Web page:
Trump’s worldview forged by neglect and trauma at home, niece says in book

U.S. President Donald Trump and first lady Melania Trump depart Joint Base Andrews in Maryland, U.S., January 13, 2020. REUTERS/Kevin Lamarque

A book by President Trump’s niece describes a family riven by a series of traumas, exacerbated by a daunting patriarch who “destroyed” Donald Trump by short-circuiting his “ability to develop and experience the entire spectrum of human emotion,” according to a copy of the forthcoming memoir obtained by The Washington Post.

President Trump’s view of the world was shaped by his desire during childhood to avoid his father’s disapproval, according to the niece, Mary L. Trump, whose book is by turns a family history and a psychological analysis of her uncle.

But she writes that as Donald matured, his father came to envy his son’s “confidence and brazenness,” and his seemingly insatiable desire to flout rules and conventions, traits that brought them closer together as Donald became the right-hand man to the family real estate business.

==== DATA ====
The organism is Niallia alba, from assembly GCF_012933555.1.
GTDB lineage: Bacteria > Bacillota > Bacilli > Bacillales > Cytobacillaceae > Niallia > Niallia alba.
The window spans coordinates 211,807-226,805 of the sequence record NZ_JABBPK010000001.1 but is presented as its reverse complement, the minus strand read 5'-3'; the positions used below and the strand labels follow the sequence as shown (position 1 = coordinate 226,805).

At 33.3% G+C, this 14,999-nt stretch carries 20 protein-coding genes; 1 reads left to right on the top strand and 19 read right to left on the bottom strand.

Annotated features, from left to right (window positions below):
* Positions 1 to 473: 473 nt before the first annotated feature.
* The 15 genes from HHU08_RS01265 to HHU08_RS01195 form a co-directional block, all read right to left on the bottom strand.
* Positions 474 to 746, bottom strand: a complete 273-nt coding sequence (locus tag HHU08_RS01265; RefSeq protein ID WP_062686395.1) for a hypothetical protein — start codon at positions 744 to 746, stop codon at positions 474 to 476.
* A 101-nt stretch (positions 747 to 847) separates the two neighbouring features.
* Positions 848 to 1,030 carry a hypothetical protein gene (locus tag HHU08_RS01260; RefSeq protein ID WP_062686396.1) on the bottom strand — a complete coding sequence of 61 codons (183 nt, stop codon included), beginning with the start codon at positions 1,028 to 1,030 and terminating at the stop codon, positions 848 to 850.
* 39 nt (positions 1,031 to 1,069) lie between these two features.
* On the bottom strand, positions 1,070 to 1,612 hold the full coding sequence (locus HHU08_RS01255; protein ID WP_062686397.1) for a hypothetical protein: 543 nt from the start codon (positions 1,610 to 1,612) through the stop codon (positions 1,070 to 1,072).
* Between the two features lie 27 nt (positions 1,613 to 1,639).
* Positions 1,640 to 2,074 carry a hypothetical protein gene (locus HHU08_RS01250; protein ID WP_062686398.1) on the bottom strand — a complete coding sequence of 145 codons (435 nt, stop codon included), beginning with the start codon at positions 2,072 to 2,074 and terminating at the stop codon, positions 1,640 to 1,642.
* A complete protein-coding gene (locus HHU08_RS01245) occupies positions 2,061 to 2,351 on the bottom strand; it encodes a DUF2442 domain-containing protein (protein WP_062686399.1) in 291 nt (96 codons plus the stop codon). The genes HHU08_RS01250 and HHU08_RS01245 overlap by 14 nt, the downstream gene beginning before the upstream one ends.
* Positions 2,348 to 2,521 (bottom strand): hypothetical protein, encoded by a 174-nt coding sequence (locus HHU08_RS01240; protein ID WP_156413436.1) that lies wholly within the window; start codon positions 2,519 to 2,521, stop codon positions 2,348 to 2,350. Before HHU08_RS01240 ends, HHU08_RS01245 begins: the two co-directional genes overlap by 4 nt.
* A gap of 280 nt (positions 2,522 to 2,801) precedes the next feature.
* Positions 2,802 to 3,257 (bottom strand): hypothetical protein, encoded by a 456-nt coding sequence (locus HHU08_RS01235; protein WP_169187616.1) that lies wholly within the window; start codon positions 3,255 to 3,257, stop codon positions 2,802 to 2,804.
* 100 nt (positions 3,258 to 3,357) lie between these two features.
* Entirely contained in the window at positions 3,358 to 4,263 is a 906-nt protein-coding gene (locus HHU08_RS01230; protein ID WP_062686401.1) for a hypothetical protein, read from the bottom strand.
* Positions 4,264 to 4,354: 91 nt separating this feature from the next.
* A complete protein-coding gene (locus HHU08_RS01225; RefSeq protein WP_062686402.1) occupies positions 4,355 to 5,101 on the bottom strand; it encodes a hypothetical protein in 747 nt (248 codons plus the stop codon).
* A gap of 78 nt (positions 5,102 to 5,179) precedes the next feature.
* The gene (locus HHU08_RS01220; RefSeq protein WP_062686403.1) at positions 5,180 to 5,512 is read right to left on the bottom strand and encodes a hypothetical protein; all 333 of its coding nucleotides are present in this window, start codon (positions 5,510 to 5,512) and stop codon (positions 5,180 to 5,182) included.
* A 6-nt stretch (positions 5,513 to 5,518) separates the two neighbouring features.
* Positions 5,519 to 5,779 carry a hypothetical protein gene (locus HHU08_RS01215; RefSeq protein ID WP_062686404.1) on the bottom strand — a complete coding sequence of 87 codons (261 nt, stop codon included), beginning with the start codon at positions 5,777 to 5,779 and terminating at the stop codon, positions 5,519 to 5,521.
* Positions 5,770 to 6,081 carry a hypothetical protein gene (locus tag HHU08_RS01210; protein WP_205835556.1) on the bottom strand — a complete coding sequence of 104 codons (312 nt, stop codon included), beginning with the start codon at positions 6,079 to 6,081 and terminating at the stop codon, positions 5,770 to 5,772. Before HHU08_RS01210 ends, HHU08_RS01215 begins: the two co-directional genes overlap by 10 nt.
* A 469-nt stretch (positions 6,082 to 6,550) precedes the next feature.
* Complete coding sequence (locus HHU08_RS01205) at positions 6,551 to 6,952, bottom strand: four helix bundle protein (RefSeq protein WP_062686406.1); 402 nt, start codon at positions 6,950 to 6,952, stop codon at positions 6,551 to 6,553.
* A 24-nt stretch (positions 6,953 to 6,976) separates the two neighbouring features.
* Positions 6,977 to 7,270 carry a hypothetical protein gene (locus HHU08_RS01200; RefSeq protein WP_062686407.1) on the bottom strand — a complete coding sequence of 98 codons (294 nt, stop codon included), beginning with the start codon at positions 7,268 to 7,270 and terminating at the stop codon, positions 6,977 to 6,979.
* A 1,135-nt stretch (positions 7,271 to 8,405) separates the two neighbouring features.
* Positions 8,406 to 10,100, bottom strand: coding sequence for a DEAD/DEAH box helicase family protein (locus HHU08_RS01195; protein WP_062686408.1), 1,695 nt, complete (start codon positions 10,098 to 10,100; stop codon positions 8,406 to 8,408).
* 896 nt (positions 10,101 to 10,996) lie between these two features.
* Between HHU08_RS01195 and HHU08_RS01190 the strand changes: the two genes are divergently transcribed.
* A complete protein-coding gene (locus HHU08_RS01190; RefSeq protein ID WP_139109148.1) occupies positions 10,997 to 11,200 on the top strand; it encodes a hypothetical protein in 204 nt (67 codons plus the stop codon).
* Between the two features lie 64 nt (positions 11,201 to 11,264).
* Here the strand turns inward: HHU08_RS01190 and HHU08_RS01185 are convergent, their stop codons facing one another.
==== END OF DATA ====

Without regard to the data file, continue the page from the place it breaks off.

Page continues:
Mary Trump’s father, Fred Jr. – the president’s older brother – died of an alcohol-related illness when she was 16 years old in 1981. President Trump told The Post last year that he and his father both pushed Fred Jr. to try to go into the family business, which the president said he now regrets.

The memoir chronicles Fred Jr.’s fruitless efforts to earn his father’s respect as an employee, and how his younger brother Donald reliably ridiculed him as a failure who spent too much time following his passion of aviation and not enough on the family business.

Donald escaped his father’s contempt, Mary Trump wrote, because “his personality served his father’s purpose. That’s what sociopaths do: they co-opt others and use them toward their own ends – ruthlessly and efficiently, with no tolerance for dissent or resistance.”

The book, “Too Much and Never Enough: How My Family Created the World’s Most Dangerous Man,” became an instant bestseller based on advance orders, underscoring the intense interest among the public about the forces that shaped the man who became president. Mary Trump, 55, has a doctoral degree in clinical psychology. The White House did not respond to requests for comment.